From contributor E:
I don't have a widebelt either, yet. I have a 24" drum and all my face frames go through the drum. It's very difficult to get a kitchen's worth of face frames dead flat upon assembly. For me it's easier to assemble them as quickly as I can and run them through the sander for a quick pass.
I still mill all my own stock, though like the others it's something I keep having second thoughts about. My logic for doing it is that I can get flatter and thicker stock by cutting down to shorter lengths before milling. Since I also build my own doors it's important that I get my stock as flat as possible. I don't like the look of 3/4" thick doors, so by milling myself I can keep the thickness around 7/8" for doors and face frames.
Oh, and I personally wouldn't want to count on keeping pieces of stock perfectly parallel by passing both sides over a jointer. Even with a well tuned machine and proper feeding it's asking for trouble. One side through the jointer for a square edge, the other side through the TS for a parallel rip to size.
From contributor J:
Even when I've run everything through the planer to get the stock to uniform thickness, I've never been able to get every joint exactly flat when assembling. Once I got the widebelt, I quit planing and used the widebelt to get things flat. It's a much better process for me. By the way, if you get a widebelt, you'll wonder how you ever lived without it. But of course that's what I said about the pocket hole machine, the line boring machine, the Kremlin rig and the list goes on.
From contributor R:
I run my door and face frame stock through the planer on edge - gang four or so together. Perhaps my drum sander is old, but I seem to have better results with the planer. A quick RO sanding and I am done.
From contributor M:
My process for door stile and rails and face frame stock is... Plane boards to flatten rough faces (1" or so), straight line all stock to width (1/8" oversize). Plane to finish thickness (3/4" for FF, 7/8" for door stock) Then I turn the stock on edge, gang 4+ together and clamp. Run through the planer on edge on each side, moving the clamp from the infeed to the outfeed halfway through. Then they go through the drum sander before assembly. Cut first six inches off and throw away (snipe from planer, and drum sander, and sometimes end cracks in lumber). Still requires some RO sanding on joints.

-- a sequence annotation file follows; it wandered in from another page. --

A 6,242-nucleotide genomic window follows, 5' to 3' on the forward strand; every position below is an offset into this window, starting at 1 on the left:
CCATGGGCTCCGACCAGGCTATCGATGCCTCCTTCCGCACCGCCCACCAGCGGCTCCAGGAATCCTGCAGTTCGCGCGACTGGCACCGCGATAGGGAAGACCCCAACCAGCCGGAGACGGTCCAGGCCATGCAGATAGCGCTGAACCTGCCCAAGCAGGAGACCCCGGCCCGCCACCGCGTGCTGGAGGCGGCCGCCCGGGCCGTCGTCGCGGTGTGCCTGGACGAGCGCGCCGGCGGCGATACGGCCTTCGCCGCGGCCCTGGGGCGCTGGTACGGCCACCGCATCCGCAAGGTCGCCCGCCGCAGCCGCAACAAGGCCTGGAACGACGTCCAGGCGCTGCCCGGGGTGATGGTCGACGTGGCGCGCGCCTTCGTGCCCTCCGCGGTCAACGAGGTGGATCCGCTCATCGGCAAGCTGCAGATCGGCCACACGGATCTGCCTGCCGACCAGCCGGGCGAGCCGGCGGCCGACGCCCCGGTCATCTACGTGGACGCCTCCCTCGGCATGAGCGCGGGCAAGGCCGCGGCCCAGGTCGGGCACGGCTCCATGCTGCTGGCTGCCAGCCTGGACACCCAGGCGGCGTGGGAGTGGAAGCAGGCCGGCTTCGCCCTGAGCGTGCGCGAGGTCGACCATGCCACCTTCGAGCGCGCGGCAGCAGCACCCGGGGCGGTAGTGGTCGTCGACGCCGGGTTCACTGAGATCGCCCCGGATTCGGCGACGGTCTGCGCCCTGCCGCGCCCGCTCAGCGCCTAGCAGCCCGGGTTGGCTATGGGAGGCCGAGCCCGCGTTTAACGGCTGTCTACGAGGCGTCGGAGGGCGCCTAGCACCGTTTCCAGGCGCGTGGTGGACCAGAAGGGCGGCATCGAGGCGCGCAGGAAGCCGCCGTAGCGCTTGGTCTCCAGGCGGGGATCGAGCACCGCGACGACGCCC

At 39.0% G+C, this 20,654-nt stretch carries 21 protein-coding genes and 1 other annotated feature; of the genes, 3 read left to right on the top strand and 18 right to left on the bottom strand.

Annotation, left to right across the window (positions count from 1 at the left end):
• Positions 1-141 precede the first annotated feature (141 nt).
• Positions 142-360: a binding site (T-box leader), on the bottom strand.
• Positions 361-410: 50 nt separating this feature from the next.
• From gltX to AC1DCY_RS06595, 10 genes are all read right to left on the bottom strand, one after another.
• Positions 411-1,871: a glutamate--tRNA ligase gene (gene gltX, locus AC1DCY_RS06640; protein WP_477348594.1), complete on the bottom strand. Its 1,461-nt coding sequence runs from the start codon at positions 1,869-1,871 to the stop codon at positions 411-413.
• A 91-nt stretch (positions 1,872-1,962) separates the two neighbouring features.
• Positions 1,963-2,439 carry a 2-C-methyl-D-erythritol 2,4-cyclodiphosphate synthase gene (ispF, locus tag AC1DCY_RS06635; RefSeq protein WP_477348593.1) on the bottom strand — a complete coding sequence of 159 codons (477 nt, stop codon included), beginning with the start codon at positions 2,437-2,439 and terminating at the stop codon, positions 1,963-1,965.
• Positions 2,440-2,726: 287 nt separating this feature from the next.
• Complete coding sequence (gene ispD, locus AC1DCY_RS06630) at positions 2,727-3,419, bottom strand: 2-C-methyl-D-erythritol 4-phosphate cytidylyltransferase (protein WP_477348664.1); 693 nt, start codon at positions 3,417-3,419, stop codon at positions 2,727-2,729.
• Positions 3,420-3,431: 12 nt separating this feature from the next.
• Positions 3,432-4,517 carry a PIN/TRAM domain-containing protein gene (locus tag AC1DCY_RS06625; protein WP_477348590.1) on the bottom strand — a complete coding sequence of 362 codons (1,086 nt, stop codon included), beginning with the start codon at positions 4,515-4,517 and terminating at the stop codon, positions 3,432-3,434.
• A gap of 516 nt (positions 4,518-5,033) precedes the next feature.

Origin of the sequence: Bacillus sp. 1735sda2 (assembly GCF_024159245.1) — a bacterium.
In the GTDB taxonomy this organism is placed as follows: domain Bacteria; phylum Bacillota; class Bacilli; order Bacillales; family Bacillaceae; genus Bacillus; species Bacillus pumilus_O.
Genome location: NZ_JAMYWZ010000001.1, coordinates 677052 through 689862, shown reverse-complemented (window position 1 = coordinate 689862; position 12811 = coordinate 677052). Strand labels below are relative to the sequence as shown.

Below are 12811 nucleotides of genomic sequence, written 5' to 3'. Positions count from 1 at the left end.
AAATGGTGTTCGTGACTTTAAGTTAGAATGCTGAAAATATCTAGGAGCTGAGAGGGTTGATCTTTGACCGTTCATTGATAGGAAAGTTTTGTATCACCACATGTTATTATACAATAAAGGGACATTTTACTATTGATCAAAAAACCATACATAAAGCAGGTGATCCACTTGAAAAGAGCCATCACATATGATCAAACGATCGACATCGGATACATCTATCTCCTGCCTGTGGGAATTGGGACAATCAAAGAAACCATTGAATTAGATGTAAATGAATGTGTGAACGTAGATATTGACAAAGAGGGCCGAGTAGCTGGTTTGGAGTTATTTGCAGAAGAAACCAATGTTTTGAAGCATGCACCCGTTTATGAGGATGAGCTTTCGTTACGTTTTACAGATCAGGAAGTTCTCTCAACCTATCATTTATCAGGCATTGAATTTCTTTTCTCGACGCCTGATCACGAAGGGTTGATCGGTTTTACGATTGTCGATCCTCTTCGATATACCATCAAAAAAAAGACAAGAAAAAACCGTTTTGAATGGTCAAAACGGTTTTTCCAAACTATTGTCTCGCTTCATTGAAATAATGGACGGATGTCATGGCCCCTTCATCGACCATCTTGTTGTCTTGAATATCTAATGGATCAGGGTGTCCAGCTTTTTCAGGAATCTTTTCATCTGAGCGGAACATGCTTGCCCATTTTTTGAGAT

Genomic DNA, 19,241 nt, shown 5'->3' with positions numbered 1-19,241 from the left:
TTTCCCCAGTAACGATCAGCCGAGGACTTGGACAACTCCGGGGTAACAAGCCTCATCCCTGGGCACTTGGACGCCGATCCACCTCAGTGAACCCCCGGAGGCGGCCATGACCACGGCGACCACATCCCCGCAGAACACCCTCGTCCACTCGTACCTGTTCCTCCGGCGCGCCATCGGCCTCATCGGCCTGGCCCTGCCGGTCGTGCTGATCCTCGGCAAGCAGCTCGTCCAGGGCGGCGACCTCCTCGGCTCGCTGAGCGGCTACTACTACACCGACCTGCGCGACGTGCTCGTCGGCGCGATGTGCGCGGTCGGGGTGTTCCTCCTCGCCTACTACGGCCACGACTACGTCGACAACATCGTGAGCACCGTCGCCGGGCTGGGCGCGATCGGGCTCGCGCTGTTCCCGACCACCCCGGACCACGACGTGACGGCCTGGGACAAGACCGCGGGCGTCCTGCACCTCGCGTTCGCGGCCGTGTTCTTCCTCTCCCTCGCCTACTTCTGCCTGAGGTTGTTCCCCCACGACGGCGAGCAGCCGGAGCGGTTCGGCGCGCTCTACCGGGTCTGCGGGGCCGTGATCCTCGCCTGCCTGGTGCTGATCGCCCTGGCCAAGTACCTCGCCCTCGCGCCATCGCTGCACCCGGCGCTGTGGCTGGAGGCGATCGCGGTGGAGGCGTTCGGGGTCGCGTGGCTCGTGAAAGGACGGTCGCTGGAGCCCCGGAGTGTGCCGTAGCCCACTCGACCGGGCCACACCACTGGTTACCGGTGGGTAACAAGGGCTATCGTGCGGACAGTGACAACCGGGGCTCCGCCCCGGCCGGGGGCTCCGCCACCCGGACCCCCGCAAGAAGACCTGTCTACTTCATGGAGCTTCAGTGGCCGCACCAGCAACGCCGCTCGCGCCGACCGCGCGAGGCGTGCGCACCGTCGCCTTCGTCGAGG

How do you deal with cross grain scratching by running finished frames and doors through a widebelt? I outsourced doors on a hickory job one time (to a well-known door company), and the cross grain scratching was unacceptable to me. Not to mention 80 grit swirls left on the panels. That's why I build my own doors.
From contributor N:
I have an old 37" wide belt sander (Kuster) - one wacky machine. It does have an air-powered platen which works very well. With 150 grit I don't have a problem sanding out cross grain scratches, even on hickory and maple. Could be if someone is sanding face frames with a coarser grit they could spend all afternoon sanding out cross grain. I don't see it as a problem at all. Except for one thing - if the electrician ever shows up to fix my widebelt, I can go back to sanding face frames through it. I'm getting tired of pre-sanding face frame stock on the stroke sander, then sanding the joints on the face frames with a 3 x 24 hand held sander (which is pretty fast anyway).
From contributor J:
You asked about the cross-grain scratching when we run frames through the sander. What I do is after my final pass (where I've actually lowered the belt), I run the frames through a second time without lowering. That seems to soften the scratching some. Then it's a matter of touching up with the RO at 150 grit. I use a Festool 6" RO sander with the vacuum hooked up and it takes no time at all. This process has reduced my sanding time for frames by at least 75%. Actually, the sander and a line boring machine almost eliminated the need for one of my guys.
From contributor D:
I've been running my face frames through wide belt starting with 120x with platen, 150x and finish up with 180x. On the bench I go over everything with Dynabrade R/O 150x and the 180x cross grain scratches disappear quickly.
If your stock is straight, I would gang 4-6 pieces together on edge and run them through the planer, flip pieces over and run to final size. I know this is a professional woodworking forum and some might laugh, but I've been using a Delta lunchbox planer to do the final passes on face frame stock. I get little or no snipe, glass smooth finish, needing little sanding on edges, and blade changes in minutes.
From contributor U:
We are in the process of changing to an S4S moulder for this sort of task, but up to now, our process is:
SLR 1/8" over width
rough x-cut 1" long
joint face and plane to .850" thick
plane 1/16" off each edge (take time to dial in planer settings to get rid of snipe)
finish trim to length
wide belt to final thickness (we go to 13/16")
scuff edges with sanding sponge.